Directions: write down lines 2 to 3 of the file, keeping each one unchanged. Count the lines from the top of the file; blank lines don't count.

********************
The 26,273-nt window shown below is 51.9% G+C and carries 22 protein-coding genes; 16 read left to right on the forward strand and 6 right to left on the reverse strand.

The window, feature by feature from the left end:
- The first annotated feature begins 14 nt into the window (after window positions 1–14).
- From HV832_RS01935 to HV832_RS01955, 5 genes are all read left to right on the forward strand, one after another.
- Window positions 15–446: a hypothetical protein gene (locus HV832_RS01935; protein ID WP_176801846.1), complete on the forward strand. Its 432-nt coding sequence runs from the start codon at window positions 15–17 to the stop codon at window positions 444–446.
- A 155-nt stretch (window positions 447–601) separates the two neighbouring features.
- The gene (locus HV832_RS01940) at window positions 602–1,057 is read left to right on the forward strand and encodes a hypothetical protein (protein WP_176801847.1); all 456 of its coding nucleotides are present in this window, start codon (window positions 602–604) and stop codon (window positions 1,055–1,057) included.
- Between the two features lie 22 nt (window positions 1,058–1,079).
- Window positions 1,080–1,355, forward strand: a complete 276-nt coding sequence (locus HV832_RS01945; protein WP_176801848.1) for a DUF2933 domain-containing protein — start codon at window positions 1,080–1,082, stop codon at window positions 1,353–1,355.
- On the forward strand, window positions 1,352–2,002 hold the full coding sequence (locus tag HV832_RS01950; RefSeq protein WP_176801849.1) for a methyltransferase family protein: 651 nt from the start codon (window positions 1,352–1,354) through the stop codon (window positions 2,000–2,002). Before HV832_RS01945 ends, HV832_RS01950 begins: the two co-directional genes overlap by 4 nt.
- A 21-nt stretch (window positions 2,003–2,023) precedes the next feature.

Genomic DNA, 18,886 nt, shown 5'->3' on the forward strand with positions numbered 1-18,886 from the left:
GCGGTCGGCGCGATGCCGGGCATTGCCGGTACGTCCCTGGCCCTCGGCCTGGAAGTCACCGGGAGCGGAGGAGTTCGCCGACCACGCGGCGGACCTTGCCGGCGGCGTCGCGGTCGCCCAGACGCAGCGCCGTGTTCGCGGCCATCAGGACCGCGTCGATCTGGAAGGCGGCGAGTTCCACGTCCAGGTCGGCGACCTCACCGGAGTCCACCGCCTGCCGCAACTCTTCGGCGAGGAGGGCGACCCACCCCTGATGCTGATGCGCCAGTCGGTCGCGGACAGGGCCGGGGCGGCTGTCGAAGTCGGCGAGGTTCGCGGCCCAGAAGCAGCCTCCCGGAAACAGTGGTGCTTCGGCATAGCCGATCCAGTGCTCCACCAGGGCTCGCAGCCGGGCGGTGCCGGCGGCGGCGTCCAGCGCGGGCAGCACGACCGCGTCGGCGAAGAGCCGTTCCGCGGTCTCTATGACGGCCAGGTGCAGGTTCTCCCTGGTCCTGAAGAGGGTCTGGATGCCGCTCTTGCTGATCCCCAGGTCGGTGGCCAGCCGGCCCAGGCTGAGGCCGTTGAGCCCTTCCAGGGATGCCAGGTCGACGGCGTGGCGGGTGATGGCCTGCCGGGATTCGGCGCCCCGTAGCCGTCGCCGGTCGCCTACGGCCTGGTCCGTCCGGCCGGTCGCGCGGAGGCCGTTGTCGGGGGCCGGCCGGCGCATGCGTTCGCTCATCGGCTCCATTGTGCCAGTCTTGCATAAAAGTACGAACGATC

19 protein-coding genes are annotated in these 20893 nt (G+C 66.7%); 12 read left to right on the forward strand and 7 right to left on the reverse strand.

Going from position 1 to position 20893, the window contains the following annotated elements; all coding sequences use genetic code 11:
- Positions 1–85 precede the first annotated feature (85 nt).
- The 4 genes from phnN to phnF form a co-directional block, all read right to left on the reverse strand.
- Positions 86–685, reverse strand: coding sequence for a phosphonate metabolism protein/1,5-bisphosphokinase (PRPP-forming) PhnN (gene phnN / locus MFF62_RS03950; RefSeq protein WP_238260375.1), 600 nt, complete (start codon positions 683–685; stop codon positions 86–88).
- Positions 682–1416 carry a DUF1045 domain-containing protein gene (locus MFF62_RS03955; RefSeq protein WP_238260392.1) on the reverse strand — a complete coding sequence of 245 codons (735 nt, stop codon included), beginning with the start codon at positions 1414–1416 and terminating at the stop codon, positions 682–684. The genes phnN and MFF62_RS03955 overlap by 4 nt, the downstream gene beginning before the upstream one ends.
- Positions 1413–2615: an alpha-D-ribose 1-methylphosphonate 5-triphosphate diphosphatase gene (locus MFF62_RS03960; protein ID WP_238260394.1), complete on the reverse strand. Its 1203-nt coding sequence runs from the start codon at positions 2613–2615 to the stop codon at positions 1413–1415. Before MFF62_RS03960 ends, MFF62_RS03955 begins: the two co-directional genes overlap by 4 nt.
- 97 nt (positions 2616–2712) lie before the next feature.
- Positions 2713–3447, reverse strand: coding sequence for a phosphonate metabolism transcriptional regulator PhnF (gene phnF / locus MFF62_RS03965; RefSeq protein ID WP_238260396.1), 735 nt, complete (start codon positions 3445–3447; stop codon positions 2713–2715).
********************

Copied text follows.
The window, feature by feature from the left end:
- The first annotated feature begins 14 nt into the window (after window positions 1–14).